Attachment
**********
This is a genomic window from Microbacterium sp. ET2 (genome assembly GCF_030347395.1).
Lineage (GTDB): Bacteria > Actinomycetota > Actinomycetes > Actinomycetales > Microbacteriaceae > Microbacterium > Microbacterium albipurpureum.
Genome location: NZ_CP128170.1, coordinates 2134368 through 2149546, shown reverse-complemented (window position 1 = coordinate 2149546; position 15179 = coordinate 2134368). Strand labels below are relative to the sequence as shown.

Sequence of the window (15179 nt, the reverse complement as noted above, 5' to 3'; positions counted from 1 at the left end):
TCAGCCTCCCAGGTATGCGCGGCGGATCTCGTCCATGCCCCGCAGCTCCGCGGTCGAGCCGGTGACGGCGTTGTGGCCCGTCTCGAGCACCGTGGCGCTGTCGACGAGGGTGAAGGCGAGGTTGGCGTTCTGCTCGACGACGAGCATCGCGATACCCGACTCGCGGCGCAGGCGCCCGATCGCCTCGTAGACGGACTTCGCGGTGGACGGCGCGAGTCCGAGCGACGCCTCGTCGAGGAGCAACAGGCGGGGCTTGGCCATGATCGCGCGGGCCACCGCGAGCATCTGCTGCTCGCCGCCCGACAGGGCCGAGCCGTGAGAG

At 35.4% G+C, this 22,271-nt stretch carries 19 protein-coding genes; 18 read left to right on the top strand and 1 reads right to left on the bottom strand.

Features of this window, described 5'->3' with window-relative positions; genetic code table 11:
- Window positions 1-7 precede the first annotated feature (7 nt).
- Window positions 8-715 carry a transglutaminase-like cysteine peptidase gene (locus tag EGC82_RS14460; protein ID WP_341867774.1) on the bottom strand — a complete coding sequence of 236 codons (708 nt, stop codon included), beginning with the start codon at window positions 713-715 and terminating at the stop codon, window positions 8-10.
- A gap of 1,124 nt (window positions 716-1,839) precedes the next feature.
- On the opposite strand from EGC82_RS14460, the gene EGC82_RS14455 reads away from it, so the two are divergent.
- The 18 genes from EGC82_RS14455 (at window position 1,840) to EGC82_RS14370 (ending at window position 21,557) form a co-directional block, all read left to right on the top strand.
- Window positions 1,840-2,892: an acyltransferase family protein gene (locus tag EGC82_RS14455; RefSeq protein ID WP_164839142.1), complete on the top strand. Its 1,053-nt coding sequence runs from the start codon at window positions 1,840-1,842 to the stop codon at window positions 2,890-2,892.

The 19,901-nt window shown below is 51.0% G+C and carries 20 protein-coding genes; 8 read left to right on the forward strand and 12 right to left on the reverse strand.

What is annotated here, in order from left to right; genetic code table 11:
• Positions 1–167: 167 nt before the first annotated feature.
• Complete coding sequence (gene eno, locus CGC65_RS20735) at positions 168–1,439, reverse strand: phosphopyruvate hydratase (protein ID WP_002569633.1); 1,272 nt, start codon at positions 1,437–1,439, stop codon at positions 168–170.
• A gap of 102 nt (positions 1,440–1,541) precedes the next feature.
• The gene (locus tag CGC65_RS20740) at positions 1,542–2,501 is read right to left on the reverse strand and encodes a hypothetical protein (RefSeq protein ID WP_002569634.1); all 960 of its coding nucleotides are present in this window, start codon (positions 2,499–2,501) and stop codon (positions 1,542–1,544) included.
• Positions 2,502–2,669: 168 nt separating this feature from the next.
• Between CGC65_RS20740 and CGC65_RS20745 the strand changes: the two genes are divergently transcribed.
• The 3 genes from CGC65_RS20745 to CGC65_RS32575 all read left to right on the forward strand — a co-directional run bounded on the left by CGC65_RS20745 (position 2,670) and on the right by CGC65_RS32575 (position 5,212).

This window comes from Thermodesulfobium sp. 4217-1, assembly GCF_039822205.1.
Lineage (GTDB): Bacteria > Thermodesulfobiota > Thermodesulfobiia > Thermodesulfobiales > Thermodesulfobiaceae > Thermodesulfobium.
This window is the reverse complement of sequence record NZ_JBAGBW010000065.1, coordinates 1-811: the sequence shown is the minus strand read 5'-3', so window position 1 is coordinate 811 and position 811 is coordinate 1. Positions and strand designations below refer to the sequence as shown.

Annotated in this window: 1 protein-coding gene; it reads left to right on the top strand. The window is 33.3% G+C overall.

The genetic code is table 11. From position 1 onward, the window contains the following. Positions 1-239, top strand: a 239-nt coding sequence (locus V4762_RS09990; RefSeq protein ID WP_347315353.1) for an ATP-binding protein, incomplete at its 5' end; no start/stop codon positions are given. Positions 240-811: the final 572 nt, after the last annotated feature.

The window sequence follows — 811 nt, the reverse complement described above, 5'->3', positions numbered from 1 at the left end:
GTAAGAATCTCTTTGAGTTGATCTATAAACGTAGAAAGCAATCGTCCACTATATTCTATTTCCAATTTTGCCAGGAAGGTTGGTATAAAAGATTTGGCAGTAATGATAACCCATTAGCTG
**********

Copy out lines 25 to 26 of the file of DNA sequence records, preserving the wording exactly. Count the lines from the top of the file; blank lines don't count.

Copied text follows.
This window is the reverse complement of sequence record NZ_JBAGBW010000065.1, coordinates 1-811: the sequence shown is the minus strand read 5'-3', so window position 1 is coordinate 811 and position 811 is coordinate 1. Positions and strand designations below refer to the sequence as shown.

Annotated in this window: 1 protein-coding gene; it reads left to right on the top strand. The window is 33.3% G+C overall.